Margaret Jane Awdry (1854-1936) trained at the Birmingham Municipal School of Art and was later a teacher at the Birmingham School of Jewellers and Silversmiths. As is the case with many artists from the nineteenth century, very little information about Awdry’s life and work survives but careful searching reveals traces and threads that can be woven together.

Margaret Awdry was the eldest child of Walter and Mary and had at least seven siblings. The family lived on the Isle of Man for a short while before settling in the Edgbaston area of Birmingham around 1880. She attended the Birmingham School of Art and the first mention of her there is in 1887, she won first prize for two painted designs for pilasters or panels and an honourable mention for studies of historical ornaments. She first exhibited at the Royal Birmingham Society of Artists (RBSA) in 1887, whilst she was still an art student. In 1892 she was awarded a one-year scholarship to the Birmingham School of Art and won a National Book Prize in the South Kensington National Competition of Schools of Art. She won another National Book prize in 1897. During her studies, she regularly exhibited art works at the annual school exhibitions and in 1898 her drawings attracted a mention in The Artist magazine.

From 1899 her confidence in her art training and skills were such that she was listed in The Year’s Art Directory of Artists and Art Workers, showing her development from student to working artist. She continued to be mentioned in art publications in connection with the Birmingham School of Art until 1901. She was a prolific exhibitor at the RBSA, participating in thirty exhibitions, showing 118 art objects. From 1906 onwards, she exhibited her jewellery at the Arts and Crafts Exhibition Society exhibitions in London, the Baillie Gallery, London, the Grafton Galleries, London, the Walker Art Gallery, Liverpool and Cambridge Arts and Crafts Society. In 1913 she exhibited at the Ghent International Exhibition and in 1914 she exhibited at the Louvre, Paris at the Decorative Arts of Great Britain and Ireland Exhibition organised by the British Government. Awdry’s art career involved frequent collaboration with other Birmingham artists, particularly those also connected to the Birmingham School of Art. Her art career involved exhibiting her art works locally, nationally and internationally. Awdry died at the age of 84 in Clevedon, Somerset and left her effects to her sister Lydia.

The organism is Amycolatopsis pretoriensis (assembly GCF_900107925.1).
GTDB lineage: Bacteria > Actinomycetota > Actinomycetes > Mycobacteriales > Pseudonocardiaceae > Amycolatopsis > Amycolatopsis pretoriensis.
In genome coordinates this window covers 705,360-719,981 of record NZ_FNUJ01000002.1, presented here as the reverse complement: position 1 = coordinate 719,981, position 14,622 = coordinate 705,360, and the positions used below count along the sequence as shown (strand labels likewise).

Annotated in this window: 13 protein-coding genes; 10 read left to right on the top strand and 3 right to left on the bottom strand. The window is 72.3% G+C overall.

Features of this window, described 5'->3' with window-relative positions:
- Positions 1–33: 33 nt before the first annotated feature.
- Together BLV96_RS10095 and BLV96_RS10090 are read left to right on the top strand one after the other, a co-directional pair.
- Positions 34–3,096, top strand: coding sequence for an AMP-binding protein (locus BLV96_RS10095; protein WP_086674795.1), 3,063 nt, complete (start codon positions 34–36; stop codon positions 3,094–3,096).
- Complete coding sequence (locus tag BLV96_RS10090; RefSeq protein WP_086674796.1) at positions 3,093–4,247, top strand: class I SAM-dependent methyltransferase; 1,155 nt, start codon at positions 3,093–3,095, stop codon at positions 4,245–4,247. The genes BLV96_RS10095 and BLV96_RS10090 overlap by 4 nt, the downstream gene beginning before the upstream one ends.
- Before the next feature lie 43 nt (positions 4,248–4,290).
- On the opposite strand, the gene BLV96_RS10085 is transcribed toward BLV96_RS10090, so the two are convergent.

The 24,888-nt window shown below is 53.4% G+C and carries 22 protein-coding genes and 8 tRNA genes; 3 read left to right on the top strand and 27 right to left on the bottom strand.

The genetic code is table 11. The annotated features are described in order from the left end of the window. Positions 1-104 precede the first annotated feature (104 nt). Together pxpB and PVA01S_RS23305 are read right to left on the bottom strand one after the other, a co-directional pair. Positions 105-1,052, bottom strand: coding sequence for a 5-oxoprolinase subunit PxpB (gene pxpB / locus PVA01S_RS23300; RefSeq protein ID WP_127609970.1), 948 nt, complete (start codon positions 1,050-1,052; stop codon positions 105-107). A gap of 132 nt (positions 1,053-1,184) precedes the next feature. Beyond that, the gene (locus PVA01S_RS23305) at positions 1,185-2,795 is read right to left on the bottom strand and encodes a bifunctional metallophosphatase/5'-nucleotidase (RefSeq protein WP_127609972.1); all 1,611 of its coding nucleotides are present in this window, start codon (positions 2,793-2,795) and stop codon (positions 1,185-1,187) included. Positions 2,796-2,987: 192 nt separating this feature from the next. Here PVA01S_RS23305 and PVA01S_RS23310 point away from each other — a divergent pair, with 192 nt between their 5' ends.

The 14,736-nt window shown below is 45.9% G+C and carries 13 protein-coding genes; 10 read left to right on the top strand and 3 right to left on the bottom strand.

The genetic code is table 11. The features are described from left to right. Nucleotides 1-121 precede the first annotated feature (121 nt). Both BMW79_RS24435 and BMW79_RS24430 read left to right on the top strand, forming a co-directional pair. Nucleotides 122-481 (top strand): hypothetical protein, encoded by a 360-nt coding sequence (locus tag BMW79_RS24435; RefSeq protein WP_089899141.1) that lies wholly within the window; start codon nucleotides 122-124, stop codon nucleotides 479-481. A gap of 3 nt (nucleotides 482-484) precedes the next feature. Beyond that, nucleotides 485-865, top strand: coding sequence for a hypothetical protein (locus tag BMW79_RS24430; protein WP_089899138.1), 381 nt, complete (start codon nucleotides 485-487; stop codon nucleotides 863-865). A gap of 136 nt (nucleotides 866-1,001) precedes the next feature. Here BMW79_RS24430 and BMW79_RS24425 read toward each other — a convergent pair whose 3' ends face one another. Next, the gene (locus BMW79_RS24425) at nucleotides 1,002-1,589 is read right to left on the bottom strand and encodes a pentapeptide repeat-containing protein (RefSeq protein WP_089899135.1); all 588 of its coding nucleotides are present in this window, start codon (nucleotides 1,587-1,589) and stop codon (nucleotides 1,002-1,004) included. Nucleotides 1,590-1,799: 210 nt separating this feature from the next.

Readers might recognise her surname from children’s literature, for Margaret Awdry was first cousin to Rev. Vera Awdry, father of Rev. Wilbert Vera Awdry, the author of the Thomas the Tank Engine books. —Katy Owen


Last modified 19 November 2020